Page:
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Acids & Bases Project

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by

Tyler Gurley

on 30 April 2015

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Transcript of Acids & Bases Project

Bases
Categorizing Acids & Bases
Neutralization Reaction
2 Interesting Facts
Strong Acids/Bases
Acids are sour tasting substances that turn litmus paper red and has a pH of 6.9 or less.
Some characteristics are the sour taste, turns litmus paper red, has a greater concentration of [H+] than [OH-], pH less than 6.9.
A strong acid has a pH around 0-2 and has an extremely larger concentration of [H+] than [OH-].
Some examples include lemons, sodas, HC2H3O2 (Acetic Acid).
The neutralization reaction of an acid with a base will always produce water and a salt. If we were to mix an acid and base together, the H+ ion would combine with the OH- ion to make H2O, or plain water.

Examples are:
HCl + NaOH ---> H2O + NaCl

HBr + KOH ---> H2O + KBr
Bases are bitter tasting substances that turn litmus paper blue and has a pH of 7.1 or more. Can be hazardous if consumed.
Some characteristics are the bitter taste, turns litmus paper blue, has a greater concentration of [OH-] than [H+], pH greater than 7.1.
A strong base has a pH around 12-14 and has an extremely larger concentration of [OH-] than [H+].
Some examples of bases are soaps, baking soda, and C3H6O (Acetone)
Arrhenius Acids: Hydrogen-containing that ionize to give H+
Arrhenius Bases: This ionizes to give off the OH-

Bronsted-Lowry Acids: This is the hydrogen-ion donor
Bronsted-Lowry Bases: This is the hydrogen-ion acceptor

Lewis Acids: Substance that can accept a pair of electrons (e-) to form a covalent bond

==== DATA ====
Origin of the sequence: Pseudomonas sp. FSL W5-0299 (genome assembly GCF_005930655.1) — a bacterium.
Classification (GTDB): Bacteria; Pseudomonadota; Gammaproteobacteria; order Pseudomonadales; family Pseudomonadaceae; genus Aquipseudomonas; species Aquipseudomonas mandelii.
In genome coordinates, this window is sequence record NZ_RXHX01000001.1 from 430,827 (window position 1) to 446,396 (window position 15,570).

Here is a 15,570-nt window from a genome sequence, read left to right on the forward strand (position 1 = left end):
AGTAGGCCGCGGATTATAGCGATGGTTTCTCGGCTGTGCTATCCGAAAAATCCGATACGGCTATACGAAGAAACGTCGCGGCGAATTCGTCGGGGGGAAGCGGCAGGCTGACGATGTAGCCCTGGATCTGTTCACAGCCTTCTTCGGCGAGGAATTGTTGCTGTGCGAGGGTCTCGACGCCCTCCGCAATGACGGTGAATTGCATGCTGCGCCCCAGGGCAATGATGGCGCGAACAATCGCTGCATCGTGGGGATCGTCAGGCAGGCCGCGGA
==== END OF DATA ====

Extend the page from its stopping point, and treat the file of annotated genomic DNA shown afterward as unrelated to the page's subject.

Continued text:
Lewis Bases: Substance that can donate a pair of electrons (e-) to form a covalent bond
There are acids actually in milk! The acid which is found in milk I called lactic acid. This acid is used to form yogurt.

Bases are actually way more dangerous if consumed! You can really only consume to the pH of around 8-9, while with acids you can consume up to a pH of 2.3.
You can use the pH scale on the previous slide to see different kinds of acids and bases.
Strong Acids can be from a pH of about 1-0.
Some examples of these are: Stomach acid and Battery Acid

Strong Bases can be from a pH of about 13-14.
Some examples of these are: Bleaches and Liquid drain cleaner and oven cleaner.
By, Tyler & Logan
Acids & Bases Project
Acids
pH
Acids and Bases concentration is measured in pH but has to be converted from molarity.
To find the pH of a substance given [H+], you will use the formula pH=-log([H+]
So, if [H+]=1.0x10^-7 what is the pH of that substance.
Now, insert the [H+] into your given formula.
pH=-log(1.0x10^-7
Your pH of this substance is 7, which if you check the chart is pure water.
This shows which pH number changes the the color of the litmus paper
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